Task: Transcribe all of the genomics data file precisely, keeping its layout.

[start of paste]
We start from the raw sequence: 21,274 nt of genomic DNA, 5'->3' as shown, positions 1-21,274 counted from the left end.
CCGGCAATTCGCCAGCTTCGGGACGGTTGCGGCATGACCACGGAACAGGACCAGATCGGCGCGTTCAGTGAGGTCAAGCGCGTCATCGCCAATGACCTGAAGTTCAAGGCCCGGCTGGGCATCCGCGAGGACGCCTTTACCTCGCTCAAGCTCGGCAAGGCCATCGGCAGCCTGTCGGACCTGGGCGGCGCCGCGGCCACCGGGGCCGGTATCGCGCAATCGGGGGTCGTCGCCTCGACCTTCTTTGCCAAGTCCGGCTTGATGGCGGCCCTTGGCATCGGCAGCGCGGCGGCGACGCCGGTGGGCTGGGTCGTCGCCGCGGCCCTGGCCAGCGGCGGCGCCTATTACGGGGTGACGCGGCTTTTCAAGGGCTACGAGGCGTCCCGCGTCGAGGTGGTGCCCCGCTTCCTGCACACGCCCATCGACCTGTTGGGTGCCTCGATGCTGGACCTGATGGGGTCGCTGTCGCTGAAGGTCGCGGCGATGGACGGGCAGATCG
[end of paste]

We start from the raw sequence: 21,274 nt of genomic DNA, 5'->3' as shown, positions 1-21,274 counted from the left end.
CCGGCAATTCGCCAGCTTCGGGACGGTTGCGGCATGACCACGGAACAGGACCAGATCGGCGCGTTCAGTGAGGTCAAGCGCGTCATCGCCAATGACCTGAAGTTCAAGGCCCGGCTGGGCATCCGCGAGGACGCCTTTACCTCGCTCAAGCTCGGCAAGGCCATCGGCAGCCTGTCGGACCTGGGCGGCGCCGCGGCCACCGGGGCCGGTATCGCGCAATCGGGGGTCGTCGCCTCGACCTTCTTTGCCAAGTCCGGCTTGATGGCGGCCCTTGGCATCGGCAGCGCGGCGGCGACGCCGGTGGGCTGGGTCGTCGCCGCGGCCCTGGCCAGCGGCGGCGCCTATTACGGGGTGACGCGGCTTTTCAAGGGCTACGAGGCGTCCCGCGTCGAGGTGGTGCCCCGCTTCCTGCACACGCCCATCGACCTGTTGGGTGCCTCGATGCTGGACCTGATGGGGTCGCTGTCGCTGAAGGTCGCGGCGATGGACGGGCAGATCG